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A duo from the University of Queensland and Embry-Riddle Aeronautical University has conducted a survey to gauge the costs and benefits of grant writing. As the two report in PLOS One, they asked 113 astronomers and 82 psychologists seeking support from the National Institutes of Health, the National Aeronautics and Space Administration, and the National Science Foundation about their grant-writing history.

From this, Ted von Hippel and Courtney von Hippel found that the average grant proposal took 116 principal investigator hours and 55 chief investigator hours to write. However, they noted that the time spent on a proposal was not correlated with whether it was funded. At the same time, though, the more grants someone wrote, the more that person was funded.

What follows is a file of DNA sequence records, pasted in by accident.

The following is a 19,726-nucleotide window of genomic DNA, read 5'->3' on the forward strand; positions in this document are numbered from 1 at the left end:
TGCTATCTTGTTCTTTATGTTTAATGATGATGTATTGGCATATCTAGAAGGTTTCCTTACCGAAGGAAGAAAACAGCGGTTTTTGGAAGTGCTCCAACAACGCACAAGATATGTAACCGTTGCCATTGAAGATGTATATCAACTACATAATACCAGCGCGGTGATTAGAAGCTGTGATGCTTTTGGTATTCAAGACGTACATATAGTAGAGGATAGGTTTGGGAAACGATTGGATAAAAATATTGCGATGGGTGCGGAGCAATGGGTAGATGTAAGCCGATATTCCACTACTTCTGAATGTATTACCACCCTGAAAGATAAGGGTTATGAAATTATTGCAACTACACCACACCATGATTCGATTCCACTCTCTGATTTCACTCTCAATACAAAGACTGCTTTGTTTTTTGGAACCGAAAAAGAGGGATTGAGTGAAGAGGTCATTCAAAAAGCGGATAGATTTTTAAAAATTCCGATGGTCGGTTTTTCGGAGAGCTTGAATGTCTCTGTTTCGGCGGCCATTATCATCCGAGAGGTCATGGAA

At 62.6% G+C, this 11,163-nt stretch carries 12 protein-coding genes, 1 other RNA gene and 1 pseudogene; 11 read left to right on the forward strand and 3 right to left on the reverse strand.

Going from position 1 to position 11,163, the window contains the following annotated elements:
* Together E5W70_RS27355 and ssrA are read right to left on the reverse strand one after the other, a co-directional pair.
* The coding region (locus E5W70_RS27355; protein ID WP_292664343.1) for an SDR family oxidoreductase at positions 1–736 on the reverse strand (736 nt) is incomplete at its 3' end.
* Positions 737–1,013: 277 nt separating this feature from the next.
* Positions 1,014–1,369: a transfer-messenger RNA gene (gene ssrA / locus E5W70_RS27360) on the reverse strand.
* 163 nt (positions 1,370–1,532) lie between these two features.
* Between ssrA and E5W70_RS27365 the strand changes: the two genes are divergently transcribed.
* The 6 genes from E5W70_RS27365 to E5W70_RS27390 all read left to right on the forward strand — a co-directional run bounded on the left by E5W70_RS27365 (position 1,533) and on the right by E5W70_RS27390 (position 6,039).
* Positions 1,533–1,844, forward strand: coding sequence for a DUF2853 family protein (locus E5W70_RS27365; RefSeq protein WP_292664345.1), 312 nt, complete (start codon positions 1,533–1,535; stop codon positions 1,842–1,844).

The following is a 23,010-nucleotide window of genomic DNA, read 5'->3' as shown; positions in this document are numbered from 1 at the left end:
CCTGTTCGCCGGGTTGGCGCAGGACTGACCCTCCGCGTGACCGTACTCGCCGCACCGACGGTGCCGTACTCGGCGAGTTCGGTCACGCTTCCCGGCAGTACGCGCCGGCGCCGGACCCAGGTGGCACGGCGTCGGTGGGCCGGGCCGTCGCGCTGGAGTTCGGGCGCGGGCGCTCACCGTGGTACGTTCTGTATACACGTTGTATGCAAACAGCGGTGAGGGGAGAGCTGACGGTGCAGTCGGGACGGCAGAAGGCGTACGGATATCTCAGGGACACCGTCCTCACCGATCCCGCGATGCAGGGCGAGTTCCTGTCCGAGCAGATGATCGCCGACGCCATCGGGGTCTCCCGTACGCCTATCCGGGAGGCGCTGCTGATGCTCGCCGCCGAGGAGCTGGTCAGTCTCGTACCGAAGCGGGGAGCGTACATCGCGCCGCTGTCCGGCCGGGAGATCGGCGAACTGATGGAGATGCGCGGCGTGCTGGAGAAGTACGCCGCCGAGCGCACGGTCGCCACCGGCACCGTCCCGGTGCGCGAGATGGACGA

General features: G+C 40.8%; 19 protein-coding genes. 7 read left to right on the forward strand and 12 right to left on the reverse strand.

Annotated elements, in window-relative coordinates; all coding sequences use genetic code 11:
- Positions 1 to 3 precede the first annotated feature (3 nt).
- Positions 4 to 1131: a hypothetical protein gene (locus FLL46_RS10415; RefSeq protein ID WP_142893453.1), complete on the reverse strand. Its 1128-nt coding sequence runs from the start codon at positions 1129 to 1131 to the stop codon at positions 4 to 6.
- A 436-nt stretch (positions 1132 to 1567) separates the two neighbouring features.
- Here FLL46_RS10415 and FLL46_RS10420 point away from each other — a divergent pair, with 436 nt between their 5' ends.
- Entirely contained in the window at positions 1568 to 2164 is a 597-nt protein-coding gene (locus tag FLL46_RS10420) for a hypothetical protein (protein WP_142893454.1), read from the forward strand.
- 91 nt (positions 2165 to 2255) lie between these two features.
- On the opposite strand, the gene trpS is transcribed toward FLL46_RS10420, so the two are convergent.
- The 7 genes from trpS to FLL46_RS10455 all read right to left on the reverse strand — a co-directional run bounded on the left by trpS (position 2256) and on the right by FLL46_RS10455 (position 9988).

"So it looks as though the winning strategy is just to send off as many grant applications as possible, not spending too long on each one," writes the blogger Neuroskeptic. "Which fits with the 'lottery theory' of grants ­— after all, the only way to increase your chances of winning the lottery is to buy lots of tickets."

The von Hippels also report that funding rates hovering around 20 percent means that about half of researchers won't get funded, even after applying for three years in a row. Because of this, they suggest that researchers avoid applying to programs with a funding rate of 20 percent or below, "unless they are confident that their research program has a greater-than-baseline chance of success or they are willing to write two or more proposals per year."

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